WASHINGTON — Citing state sovereignty and economic hardship, Republican lawmakers said Tuesday that they wanted to give Congress the authority to veto presidents' national monument designations, a power used by nearly every executive since Theodore Roosevelt.
The Antiquities Act of 1906 has led to the designations of 136 national monuments, a list that includes the Grand Canyon and the Petrified Forest in Arizona and the Statue of Liberty in New York.
But the act has long has been a flash point in Western states, where some residents and officials resent the federal government's level of involvement in land management.
"I don't oppose public lands," Rep. Raul Labrador, R-Idaho, said Tuesday at a House of Representatives Natural Resources subcommittee hearing. "I simply oppose efforts by an out-of-touch administration to forcibly lock up public lands without congressional oversight."
Bills by Labrador, Rep. Rob Bishop, R-Utah, and Rep. Denny Rehberg, R-Mont., would "prohibit the further extension or establishment of national monuments" in those states, "except by express authorization of Congress."
Rep. Wally Herger, a Republican whose Northern California district contains a "significant amount" of federal land, made the economic argument for his bill, which would require congressional approval of a national monument in any state.
"In the face of severe economic challenges, we need to reform crippling government policies and regulations so that local communities can utilize their natural resources and prosper," he said.
Rep. Virginia Foxx, R-N.C., said her bill was about limiting the size and reach of government. Her legislation would require the approval of state legislatures and governors for the president to designate a national monument.
"Considering the size of the federal government's existing real estate portfolio, there is no need to continue unilaterally acquiring new lands without any regard to states' rights or economies," Foxx said.
Environmentalists said the effort was a one-sided conversation focused on exploiting natural resources.
"We're only talking about resource extraction, we're not talking about conservation," said Bobby McEnaney, a land policy analyst for the Natural Resources Defense Council, a New York-based environmental group. "I think we can respect the idea that Westerners have a say in these lands, but that's not what these bills do. They favor one use of the land over other uses."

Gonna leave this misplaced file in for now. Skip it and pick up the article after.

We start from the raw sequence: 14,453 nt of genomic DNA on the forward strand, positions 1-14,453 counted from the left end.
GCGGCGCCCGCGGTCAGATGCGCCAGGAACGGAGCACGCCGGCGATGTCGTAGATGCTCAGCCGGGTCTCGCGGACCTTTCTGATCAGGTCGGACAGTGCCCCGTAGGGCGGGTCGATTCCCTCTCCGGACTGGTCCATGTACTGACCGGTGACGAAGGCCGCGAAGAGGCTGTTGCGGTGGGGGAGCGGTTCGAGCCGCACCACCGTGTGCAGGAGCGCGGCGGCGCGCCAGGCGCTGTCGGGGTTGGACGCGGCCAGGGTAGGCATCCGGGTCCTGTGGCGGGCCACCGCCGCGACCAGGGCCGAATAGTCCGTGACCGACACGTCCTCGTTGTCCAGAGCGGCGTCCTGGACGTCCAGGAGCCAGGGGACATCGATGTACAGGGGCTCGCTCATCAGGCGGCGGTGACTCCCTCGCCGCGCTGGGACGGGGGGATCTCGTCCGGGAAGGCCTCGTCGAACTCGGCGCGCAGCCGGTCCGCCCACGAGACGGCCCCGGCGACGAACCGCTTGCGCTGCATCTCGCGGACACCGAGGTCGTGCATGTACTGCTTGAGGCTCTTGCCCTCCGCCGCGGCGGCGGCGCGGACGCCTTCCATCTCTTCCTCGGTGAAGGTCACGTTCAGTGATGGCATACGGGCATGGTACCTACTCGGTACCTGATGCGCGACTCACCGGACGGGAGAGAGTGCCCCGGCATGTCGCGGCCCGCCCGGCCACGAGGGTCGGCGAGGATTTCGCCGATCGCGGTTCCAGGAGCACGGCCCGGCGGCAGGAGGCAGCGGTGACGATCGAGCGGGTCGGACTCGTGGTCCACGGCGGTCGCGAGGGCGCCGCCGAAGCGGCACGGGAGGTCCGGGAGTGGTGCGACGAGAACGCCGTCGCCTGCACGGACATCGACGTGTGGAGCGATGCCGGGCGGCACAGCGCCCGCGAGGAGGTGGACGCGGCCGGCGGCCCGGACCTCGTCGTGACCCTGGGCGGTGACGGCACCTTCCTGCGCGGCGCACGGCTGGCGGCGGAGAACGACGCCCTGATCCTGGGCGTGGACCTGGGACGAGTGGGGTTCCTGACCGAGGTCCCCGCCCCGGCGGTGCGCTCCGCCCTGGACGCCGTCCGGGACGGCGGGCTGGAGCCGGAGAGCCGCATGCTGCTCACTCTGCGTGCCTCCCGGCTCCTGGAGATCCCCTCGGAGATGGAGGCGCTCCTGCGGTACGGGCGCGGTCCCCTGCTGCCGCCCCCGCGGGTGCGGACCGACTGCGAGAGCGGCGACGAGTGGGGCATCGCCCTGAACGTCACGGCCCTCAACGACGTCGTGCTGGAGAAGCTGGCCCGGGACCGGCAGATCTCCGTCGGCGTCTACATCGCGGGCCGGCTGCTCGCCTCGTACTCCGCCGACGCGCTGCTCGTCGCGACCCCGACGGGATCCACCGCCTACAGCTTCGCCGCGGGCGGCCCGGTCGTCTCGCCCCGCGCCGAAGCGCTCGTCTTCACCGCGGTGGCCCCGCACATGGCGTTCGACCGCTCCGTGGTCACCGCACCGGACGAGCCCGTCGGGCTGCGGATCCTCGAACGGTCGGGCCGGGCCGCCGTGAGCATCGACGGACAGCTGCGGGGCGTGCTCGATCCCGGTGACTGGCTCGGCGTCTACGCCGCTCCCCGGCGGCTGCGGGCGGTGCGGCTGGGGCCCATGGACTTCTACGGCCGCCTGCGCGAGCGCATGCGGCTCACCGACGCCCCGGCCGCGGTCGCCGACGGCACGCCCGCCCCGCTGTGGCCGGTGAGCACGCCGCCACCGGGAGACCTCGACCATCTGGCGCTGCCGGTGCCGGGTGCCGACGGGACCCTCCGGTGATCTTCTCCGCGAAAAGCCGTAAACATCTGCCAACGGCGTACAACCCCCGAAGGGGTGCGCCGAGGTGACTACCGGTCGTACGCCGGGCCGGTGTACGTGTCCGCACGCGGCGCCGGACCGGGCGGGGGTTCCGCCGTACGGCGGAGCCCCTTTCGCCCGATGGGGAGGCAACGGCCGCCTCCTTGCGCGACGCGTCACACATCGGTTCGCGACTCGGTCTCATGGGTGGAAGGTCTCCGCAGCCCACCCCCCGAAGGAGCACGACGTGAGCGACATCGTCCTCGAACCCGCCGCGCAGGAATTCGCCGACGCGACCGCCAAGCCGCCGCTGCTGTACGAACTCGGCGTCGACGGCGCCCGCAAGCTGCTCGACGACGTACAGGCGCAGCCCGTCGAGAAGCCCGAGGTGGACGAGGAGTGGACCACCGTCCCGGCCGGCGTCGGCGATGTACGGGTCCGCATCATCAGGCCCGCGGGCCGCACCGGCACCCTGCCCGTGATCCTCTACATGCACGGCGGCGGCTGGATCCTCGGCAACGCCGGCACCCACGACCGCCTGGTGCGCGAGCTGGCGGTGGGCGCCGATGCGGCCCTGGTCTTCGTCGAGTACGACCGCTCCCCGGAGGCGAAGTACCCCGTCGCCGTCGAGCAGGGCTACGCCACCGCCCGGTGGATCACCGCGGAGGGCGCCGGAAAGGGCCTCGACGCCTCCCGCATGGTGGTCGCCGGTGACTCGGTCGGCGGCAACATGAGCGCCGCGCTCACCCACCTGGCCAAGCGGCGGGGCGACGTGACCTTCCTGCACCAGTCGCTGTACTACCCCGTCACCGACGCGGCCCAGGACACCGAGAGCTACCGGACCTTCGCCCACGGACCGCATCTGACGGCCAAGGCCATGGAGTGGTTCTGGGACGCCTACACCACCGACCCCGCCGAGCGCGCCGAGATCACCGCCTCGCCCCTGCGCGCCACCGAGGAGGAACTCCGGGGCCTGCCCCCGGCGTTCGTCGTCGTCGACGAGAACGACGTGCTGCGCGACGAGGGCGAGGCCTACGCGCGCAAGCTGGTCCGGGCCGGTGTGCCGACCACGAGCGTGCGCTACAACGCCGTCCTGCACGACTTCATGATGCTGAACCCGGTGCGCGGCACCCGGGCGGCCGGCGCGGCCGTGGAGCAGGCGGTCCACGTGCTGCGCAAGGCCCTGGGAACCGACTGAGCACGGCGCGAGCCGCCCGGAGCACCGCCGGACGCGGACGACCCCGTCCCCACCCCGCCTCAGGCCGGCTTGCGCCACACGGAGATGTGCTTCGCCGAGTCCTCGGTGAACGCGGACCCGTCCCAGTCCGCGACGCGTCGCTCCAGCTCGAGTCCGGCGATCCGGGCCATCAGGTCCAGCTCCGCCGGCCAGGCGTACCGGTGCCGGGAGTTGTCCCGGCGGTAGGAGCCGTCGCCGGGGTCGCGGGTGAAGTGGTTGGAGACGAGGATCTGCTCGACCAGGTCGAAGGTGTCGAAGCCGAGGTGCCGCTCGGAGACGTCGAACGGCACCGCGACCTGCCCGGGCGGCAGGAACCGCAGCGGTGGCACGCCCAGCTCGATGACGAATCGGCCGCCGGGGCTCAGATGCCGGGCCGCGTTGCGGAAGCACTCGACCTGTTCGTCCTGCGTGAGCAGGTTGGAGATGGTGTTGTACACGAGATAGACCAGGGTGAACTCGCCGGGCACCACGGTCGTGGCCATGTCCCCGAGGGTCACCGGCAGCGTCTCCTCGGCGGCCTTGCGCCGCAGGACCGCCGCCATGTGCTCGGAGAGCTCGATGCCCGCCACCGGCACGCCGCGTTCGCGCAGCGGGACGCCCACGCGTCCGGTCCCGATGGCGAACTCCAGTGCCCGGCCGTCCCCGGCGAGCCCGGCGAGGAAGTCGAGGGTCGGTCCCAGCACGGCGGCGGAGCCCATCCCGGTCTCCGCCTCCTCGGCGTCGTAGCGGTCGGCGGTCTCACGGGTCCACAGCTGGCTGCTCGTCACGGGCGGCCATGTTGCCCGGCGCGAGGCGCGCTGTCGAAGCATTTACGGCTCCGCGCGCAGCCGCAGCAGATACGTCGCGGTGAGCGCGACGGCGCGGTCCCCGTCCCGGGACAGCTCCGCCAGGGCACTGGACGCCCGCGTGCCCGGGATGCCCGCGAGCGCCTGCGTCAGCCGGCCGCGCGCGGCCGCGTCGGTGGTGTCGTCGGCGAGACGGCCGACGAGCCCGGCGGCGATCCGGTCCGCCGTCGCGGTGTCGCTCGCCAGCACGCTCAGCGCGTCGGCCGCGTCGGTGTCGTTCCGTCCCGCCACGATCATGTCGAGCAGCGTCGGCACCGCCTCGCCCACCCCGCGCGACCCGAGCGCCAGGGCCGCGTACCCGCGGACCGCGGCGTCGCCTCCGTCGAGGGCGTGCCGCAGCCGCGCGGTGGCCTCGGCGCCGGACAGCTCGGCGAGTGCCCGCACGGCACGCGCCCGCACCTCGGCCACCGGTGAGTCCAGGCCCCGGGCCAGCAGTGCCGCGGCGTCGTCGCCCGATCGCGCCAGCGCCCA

McEnaney, an Idaho native, said that while mining, timber, oil and gas might generate jobs in the short term, people moved to Western states "for their natural beauty, not for oil rigs."
"There's a lot of angst about the Antiquities Act," he said. "But every time monuments have been declared, the long-term impacts have proved quite positive."
McEnaney cited the nearly 2 million-acre Grand Staircase-Escalante National Monument in Utah as a success. President Bill Clinton designated the area a national monument 15 years ago, fearing the impact of a large coal-mining operation. While the move might have helped boost the tourism industry, some said it closed off economic opportunities.
"The state had no warning that this was coming, and once it was done we had no recourse," Sen. Orrin Hatch, R-Utah, told the House panel Tuesday. "With the stroke of a pen, 500 high-paying jobs in a rural Utah county disappeared."
The act originally was intended to preserve lands with cultural or scientific value, and the Interior Department cited that purpose in its opposition to efforts to weaken the law.
"Though some national monuments have been established amidst controversy, who among us today would dam the Grand Canyon or turn Muir Woods over to development?" the department said in a statement submitted to the House panel. "These sites are much-cherished landscapes which help to define the American spirit."
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